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Clin Infect Dis. 2001 May 15;32 Suppl 2:S81-93.

Worldwide prevalence of antimicrobial resistance in Streptococcus pneumoniae, Haemophilus influenzae, and Moraxella catarrhalis in the SENTRY Antimicrobial Surveillance Program, 1997-1999.

Author information

1
Department of Clinical Microbiology, Health Sciences Centre, Winnipeg, Manitoba, Canada. dhoban@exchange.hsc.mb.ca

Abstract

The in vitro activities of numerous antimicrobials against clinical isolates of Streptococcus pneumoniae, Haemophilus influenzae, and Moraxella catarrhalis from patients with bloodstream and respiratory tract infections in the United States, Canada, Europe, Latin America, and the Asia-Pacific region were studied in the SENTRY Antimicrobial Surveillance Program. Penicillin resistance (minimum inhibitory concentration, > or =2 microg/mL) was noted in all 5 geographic regions, and a high and increasing rate of macrolide resistance among S. pneumoniae isolates was observed. Elevated rates of resistance to clindamycin, trimethoprim-sulfamethoxazole, chloramphenicol, and tetracycline were seen. beta-Lactamase-mediated resistance in H. influenzae to amoxicillin and variable trimethoprim-sulfamethoxazole resistance by region were documented. Resistance to several drugs continues to emerge among pneumococci worldwide, but more stable resistance patterns have been noted for H. influenzae and M. catarrhalis. Continued surveillance of this pathogen group appears to be prudent.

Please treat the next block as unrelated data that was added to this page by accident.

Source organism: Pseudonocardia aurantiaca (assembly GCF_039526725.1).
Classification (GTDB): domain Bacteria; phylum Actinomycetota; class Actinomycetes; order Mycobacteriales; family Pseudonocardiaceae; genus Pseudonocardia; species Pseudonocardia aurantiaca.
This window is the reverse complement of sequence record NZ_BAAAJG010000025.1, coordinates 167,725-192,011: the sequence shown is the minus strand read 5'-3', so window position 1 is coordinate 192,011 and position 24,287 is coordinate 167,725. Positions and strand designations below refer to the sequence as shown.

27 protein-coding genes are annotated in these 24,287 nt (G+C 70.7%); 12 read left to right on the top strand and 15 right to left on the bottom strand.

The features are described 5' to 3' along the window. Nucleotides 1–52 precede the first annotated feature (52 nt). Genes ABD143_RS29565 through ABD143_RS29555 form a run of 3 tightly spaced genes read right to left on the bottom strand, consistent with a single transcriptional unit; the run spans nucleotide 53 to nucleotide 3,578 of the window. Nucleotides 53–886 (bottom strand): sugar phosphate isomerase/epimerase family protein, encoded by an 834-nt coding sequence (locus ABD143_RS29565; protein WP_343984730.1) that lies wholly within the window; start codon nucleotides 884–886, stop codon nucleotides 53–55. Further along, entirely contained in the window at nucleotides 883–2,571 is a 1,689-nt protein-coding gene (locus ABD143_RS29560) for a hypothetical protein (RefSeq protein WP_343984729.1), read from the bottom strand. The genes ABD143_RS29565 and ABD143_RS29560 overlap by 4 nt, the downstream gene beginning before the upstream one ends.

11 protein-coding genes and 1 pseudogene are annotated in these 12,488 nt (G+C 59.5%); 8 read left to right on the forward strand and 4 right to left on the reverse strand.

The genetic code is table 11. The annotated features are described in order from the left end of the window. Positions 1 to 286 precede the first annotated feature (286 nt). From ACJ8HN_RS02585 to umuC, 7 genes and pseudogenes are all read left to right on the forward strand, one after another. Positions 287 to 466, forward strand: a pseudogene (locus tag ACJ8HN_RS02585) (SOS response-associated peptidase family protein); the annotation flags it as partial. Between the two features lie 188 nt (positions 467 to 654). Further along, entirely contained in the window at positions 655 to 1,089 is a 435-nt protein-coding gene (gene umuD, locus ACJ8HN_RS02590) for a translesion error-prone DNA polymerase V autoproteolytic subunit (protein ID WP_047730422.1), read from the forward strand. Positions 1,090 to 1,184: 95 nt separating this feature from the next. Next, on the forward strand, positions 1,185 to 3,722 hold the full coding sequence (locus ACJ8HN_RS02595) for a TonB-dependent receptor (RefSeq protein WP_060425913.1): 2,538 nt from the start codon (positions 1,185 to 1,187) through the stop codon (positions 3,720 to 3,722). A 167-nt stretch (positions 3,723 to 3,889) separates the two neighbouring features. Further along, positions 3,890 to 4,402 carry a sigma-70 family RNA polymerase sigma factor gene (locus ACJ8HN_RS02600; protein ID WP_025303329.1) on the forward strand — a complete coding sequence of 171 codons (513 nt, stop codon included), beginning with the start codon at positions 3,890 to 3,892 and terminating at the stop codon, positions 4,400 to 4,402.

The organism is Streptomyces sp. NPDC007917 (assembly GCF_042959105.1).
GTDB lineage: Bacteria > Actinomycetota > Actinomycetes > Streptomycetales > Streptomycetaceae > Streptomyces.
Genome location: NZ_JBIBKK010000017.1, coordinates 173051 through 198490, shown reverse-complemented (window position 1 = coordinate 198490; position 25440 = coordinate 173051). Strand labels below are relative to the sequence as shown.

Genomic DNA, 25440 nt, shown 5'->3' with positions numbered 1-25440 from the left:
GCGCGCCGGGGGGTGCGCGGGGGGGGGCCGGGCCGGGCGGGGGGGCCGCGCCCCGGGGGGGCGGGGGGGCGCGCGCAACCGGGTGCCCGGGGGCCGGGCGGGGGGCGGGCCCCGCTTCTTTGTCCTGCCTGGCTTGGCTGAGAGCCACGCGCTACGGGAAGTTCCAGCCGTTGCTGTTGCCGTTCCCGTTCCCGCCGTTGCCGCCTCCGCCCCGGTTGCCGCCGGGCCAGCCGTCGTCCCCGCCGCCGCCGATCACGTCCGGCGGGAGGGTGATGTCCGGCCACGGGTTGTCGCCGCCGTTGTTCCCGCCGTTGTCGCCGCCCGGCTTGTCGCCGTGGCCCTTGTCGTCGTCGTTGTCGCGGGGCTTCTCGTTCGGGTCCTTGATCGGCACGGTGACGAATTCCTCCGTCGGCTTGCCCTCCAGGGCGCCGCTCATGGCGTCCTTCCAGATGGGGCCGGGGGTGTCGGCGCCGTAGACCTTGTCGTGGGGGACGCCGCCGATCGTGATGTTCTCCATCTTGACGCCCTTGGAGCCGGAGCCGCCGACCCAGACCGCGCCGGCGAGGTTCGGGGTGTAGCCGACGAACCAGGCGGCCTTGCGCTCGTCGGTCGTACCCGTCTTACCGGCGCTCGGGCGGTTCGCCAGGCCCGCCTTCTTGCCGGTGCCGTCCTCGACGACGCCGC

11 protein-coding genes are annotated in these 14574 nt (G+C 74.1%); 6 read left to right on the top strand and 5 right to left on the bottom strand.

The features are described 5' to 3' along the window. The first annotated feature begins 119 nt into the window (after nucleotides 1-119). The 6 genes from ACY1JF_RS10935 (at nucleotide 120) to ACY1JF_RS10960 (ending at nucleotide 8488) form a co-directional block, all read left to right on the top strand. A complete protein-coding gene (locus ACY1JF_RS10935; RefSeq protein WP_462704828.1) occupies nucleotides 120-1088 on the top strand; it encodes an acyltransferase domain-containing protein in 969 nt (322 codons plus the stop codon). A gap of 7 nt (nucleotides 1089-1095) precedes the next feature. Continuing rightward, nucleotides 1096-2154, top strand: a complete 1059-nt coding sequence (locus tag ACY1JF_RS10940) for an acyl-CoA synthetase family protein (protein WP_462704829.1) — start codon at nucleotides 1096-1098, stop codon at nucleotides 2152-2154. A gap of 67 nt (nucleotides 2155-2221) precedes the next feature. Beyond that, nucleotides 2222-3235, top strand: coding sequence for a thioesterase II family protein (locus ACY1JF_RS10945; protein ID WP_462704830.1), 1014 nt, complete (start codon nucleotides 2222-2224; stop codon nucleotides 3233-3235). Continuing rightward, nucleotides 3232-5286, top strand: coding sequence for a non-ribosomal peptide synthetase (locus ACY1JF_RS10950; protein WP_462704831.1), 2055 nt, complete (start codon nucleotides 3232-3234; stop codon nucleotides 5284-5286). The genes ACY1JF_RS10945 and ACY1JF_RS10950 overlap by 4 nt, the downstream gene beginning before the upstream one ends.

PMID:
11320449
DOI:
10.1086/320181
[Indexed for MEDLINE]

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